Caritas Freetown Rallying for Funds to Support Victims of Sierra Leone’s Deadly Floods

Flood damage in Freetown, Sierra Leone, 31 August 2022. Credit: Office of the Mayor of Freetown

Caritas Freetown in Sierra Leone is rallying for support to help tens of thousands of victims of deadly floods that hit communities in the country’s Western region, leaving scores dead in their wake.

In a Wednesday, August 31 interview with ACI Africa, Caritas Freetown Executive Director, Fr. Peter Konteh, said that the floods, which occurred from August 14 to 17 and between August 27 and 28 had caused a lot of devastation to the locals, rendering more than 10,000 people in some communities homeless.

Fr. Konteh told ACI Africa that Caritas Freetown Disaster Response Team had swung into action, and that as of August 31, was completing an assessment of disaster-affected communities within the region. 

He said that the assessment was to attract as much support as possible to the victims of the floods in roughly 20 communities that had been affected by the two separate flooding incidents and mudslides.

“We are sharing our initial assessment with trusted partners for the aim of collaboration. If any organization is able and willing to collaborate on any of the affected areas at this time, a joint assessment will further investigate these challenges and guide partner response,” Fr. Konteh said.


The assessment that Fr. Konteh shared with ACI Africa show that 18 communities in Sierra Leone’s Western region were affected in the first flooding incident.  Out of these, Culvert, a low land slum community in the east of Freetown was the worst hit with 2,400 people, representing 85 percent of the slum community’s total population being rendered homeless.

Thousands of people in other communities in the region were also left homeless in the wake of the first flooding incident that also damaged bridges, schools, hospitals and water supply pipes in the various communities.

The second calamity between August 27 and 28 was the deadliest and most disastrous, leaving six residents of Looking Town dead and scores in other communities injured and homeless. In Culvert community alone, 12,000 people were affected when torrential downpour left houses clogged in mud, electricity poles fallen, descending boulders, among a series of other damages.

Most urgent on the list of proposed ways to respond to the needs of the affected people is the need to provide relief items including blankets, mattresses, clothing, foot wears, bucket, toiletries, flash lights and First Aid items. There is also an urgent need to relocate those that have been left homeless owing to the floods and mudslides.

Those whose houses have been damaged and covered in mud also need repair and cleaning services, according to the assessment conducted by Caritas Freetown.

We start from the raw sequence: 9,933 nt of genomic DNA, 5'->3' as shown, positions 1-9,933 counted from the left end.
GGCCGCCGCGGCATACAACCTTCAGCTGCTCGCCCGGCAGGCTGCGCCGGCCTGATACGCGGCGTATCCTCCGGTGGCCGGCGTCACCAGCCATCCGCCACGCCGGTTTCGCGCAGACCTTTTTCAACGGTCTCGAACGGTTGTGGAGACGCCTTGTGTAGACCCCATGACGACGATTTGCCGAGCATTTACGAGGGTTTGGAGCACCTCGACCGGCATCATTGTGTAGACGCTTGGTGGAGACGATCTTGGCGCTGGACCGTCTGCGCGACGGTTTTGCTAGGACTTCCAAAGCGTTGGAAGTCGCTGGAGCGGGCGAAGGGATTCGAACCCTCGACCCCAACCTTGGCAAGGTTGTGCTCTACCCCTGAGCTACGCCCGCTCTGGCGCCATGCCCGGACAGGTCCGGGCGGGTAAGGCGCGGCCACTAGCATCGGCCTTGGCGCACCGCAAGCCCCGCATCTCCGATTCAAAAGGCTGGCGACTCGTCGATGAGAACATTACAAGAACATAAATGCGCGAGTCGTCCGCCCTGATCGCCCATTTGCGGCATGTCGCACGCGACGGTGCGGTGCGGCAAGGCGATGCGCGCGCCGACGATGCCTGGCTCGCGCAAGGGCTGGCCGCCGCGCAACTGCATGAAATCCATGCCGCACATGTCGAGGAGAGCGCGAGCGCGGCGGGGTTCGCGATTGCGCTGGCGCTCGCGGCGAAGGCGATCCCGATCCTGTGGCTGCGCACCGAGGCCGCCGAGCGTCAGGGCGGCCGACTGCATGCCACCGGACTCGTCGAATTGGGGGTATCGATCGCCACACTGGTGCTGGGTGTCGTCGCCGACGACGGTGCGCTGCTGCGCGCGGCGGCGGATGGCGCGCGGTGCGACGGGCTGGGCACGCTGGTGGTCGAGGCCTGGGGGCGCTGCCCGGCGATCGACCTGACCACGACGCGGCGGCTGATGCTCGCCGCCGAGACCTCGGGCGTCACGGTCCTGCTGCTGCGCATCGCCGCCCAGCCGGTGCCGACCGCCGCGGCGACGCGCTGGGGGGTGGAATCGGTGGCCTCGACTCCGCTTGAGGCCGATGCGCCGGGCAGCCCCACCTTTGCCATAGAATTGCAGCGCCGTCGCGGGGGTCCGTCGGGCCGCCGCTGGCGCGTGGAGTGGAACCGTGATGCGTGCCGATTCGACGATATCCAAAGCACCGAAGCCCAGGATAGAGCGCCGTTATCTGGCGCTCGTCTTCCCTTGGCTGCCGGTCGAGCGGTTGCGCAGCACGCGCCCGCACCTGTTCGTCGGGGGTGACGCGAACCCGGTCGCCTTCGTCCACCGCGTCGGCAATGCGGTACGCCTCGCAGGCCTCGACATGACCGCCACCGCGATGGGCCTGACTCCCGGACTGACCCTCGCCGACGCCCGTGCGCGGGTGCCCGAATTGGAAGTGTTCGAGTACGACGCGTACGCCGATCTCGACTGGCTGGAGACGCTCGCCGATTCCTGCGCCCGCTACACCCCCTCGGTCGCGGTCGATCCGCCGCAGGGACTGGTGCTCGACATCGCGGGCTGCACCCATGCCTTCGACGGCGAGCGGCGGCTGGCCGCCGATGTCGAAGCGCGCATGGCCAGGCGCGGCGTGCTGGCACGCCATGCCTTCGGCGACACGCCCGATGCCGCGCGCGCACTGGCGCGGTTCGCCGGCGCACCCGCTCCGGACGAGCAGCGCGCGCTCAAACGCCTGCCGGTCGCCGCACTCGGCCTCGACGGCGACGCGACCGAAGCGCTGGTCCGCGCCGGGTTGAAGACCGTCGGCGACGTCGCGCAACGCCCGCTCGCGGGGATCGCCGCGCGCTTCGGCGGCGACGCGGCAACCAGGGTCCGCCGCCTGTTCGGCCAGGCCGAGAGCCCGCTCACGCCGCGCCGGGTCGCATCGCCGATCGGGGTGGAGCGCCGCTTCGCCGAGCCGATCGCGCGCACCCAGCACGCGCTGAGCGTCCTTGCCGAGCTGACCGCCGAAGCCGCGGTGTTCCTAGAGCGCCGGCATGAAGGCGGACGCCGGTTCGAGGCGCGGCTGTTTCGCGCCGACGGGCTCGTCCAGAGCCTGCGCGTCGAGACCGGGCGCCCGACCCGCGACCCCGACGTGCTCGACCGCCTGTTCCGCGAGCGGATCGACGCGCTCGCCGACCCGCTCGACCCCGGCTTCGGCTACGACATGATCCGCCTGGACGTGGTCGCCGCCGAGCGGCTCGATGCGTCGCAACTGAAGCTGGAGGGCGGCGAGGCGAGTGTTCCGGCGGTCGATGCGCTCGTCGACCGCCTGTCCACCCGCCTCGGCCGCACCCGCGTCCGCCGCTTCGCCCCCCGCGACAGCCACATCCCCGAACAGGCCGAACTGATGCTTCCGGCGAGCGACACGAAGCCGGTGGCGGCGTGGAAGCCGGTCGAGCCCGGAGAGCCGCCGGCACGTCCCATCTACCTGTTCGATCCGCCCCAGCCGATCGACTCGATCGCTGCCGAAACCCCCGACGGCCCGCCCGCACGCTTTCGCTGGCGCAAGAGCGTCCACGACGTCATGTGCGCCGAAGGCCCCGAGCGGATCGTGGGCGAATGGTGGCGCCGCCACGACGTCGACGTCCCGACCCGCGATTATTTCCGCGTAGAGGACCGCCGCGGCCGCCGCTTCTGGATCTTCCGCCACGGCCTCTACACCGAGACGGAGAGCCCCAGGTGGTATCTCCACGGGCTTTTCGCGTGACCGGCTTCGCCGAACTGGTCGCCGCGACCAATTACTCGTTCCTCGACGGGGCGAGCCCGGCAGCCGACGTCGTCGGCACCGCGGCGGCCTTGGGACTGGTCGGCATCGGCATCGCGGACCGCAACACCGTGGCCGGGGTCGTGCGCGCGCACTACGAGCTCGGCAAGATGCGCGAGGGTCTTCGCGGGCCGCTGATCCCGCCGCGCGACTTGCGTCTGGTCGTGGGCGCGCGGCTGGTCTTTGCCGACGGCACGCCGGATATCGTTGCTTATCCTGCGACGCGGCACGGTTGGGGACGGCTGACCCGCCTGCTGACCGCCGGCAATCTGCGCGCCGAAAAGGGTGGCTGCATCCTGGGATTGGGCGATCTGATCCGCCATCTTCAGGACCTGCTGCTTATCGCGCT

More in Africa

Pregnant women, lactating mothers, adolescent girls and adult women also need dignity kits.

Lauding the charity entity’s Disaster Response Team for the quick response to the flooding crisis, Fr. Konteh said, “Caritas believes in being as ready as is possible to respond to emergencies by building preparedness and resilience. Stronger communities are able to resist repeated natural disasters.”

He added, in reference to Caritas Freetown, “When disaster strikes, it acts quickly and effectively to provide food and shelter, clean water and sanitation, medical help and the comfort of counseling to the bereaved and bereft.”

The Caritas Freetown Executive Director said that members of his team have local knowledge and expertise, “often built up over decades”.

In the August 31 interview with ACI Africa, Fr. Konteh blamed the frequent natural disasters in Sierra Leone on destruction of the environment and poor housing in the area.


“People have been building in wrong places, thereby inhibiting the natural flow of water when it rains. There has also been massive deforestation, leaving the land bare and susceptible to flooding,” the Sierra Leonean Catholic Priest said, adding that it is slum dwellers who reside down slopes that are most affected when it rains torrentially in the Freetown municipality.

A survey conducted by Caritas Freetown in Culvert, in particular, indicates that the slum neighborhood is “exposed to piles of waste, diseases and malaria especially during the rains.”

True to its name, the slum residence is congested with clogged drainages and shallow landscape.

According to the Caritas Freetown report shared with ACI Africa, the community experiences flooding when the drains and culverts are clogged with trash and human activities that block the drainages with waste material up the hill sides.

When it rains, water washes through and down the coastal slum of Culvert and other coastal slum communities.

(Story continues below)

“All the trash and leftovers are dumped into the drainage causing it to clog and subsequently causing flooding when there is the slightest downpour,” the report indicates.

Despite many studies conducted and shared by Caritas Freetown, little is done by the government to provide a sustainable solution to the flooding in the western region of Sierra Leone, Fr. Konteh lamented during the August 31 interview.

Agnes Aineah is a Kenyan journalist with a background in digital and newspaper reporting. She holds a Master of Arts in Digital Journalism from the Aga Khan University, Graduate School of Media and Communications and a Bachelor's Degree in Linguistics, Media and Communications from Kenya's Moi University. Agnes currently serves as a journalist for ACI Africa.